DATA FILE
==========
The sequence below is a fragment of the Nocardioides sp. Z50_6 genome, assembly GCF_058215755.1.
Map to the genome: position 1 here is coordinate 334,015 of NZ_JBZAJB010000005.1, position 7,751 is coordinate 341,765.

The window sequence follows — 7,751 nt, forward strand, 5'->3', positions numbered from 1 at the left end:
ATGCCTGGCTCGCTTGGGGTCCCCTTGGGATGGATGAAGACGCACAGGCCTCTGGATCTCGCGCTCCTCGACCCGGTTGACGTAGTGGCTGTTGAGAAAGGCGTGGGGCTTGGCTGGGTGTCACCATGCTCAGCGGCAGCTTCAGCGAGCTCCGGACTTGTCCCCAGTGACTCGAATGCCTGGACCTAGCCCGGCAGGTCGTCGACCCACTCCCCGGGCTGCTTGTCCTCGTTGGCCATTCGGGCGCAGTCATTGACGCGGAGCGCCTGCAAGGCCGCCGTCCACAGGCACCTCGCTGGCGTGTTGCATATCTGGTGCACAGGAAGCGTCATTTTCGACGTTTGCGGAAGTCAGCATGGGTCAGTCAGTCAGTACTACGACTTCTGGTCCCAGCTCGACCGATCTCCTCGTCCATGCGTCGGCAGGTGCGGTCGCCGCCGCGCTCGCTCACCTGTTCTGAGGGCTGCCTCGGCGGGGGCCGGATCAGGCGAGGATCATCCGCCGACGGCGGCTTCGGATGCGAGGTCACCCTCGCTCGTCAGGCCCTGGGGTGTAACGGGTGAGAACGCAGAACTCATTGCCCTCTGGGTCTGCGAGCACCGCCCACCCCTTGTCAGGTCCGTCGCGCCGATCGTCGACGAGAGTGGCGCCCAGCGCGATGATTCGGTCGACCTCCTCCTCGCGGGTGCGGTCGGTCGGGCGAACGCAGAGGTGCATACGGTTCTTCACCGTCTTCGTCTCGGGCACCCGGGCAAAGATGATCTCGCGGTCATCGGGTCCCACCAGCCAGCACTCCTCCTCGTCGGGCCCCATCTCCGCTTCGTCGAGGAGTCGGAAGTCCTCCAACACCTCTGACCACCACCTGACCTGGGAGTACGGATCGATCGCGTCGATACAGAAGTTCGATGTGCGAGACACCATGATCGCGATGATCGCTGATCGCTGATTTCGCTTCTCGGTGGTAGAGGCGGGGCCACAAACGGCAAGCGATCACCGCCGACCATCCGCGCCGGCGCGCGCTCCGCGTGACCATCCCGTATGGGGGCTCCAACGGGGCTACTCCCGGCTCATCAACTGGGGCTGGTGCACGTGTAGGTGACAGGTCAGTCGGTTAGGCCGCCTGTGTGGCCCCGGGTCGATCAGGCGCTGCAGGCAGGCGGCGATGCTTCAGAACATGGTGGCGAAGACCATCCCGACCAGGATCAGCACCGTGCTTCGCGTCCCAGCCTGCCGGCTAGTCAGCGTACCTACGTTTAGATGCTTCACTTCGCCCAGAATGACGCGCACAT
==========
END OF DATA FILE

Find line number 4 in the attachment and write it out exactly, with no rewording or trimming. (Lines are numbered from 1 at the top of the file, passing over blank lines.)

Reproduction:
ATGCCTGGCTCGCTTGGGGTCCCCTTGGGATGGATGAAGACGCACAGGCCTCTGGATCTCGCGCTCCTCGACCCGGTTGACGTAGTGGCTGTTGAGAAAGGCGTGGGGCTTGGCTGGGTGTCACCATGCTCAGCGGCAGCTTCAGCGAGCTCCGGACTTGTCCCCAGTGACTCGAATGCCTGGACCTAGCCCGGCAGGTCGTCGACCCACTCCCCGGGCTGCTTGTCCTCGTTGGCCATTCGGGCGCAGTCATTGACGCGGAGCGCCTGCAAGGCCGCCGTCCACAGGCACCTCGCTGGCGTGTTGCATATCTGGTGCACAGGAAGCGTCATTTTCGACGTTTGCGGAAGTCAGCATGGGTCAGTCAGTCAGTACTACGACTTCTGGTCCCAGCTCGACCGATCTCCTCGTCCATGCGTCGGCAGGTGCGGTCGCCGCCGCGCTCGCTCACCTGTTCTGAGGGCTGCCTCGGCGGGGGCCGGATCAGGCGAGGATCATCCGCCGACGGCGGCTTCGGATGCGAGGTCACCCTCGCTCGTCAGGCCCTGGGGTGTAACGGGTGAGAACGCAGAACTCATTGCCCTCTGGGTCTGCGAGCACCGCCCACCCCTTGTCAGGTCCGTCGCGCCGATCGTCGACGAGAGTGGCGCCCAGCGCGATGATTCGGTCGACCTCCTCCTCGCGGGTGCGGTCGGTCGGGCGAACGCAGAGGTGCATACGGTTCTTCACCGTCTTCGTCTCGGGCACCCGGGCAAAGATGATCTCGCGGTCATCGGGTCCCACCAGCCAGCACTCCTCCTCGTCGGGCCCCATCTCCGCTTCGTCGAGGAGTCGGAAGTCCTCCAACACCTCTGACCACCACCTGACCTGGGAGTACGGATCGATCGCGTCGATACAGAAGTTCGATGTGCGAGACACCATGATCGCGATGATCGCTGATCGCTGATTTCGCTTCTCGGTGGTAGAGGCGGGGCCACAAACGGCAAGCGATCACCGCCGACCATCCGCGCCGGCGCGCGCTCCGCGTGACCATCCCGTATGGGGGCTCCAACGGGGCTACTCCCGGCTCATCAACTGGGGCTGGTGCACGTGTAGGTGACAGGTCAGTCGGTTAGGCCGCCTGTGTGGCCCCGGGTCGATCAGGCGCTGCAGGCAGGCGGCGATGCTTCAGAACATGGTGGCGAAGACCATCCCGACCAGGATCAGCACCGTGCTTCGCGTCCCAGCCTGCCGGCTAGTCAGCGTACCTACGTTTAGATGCTTCACTTCGCCCAGAATGACGCGCACAT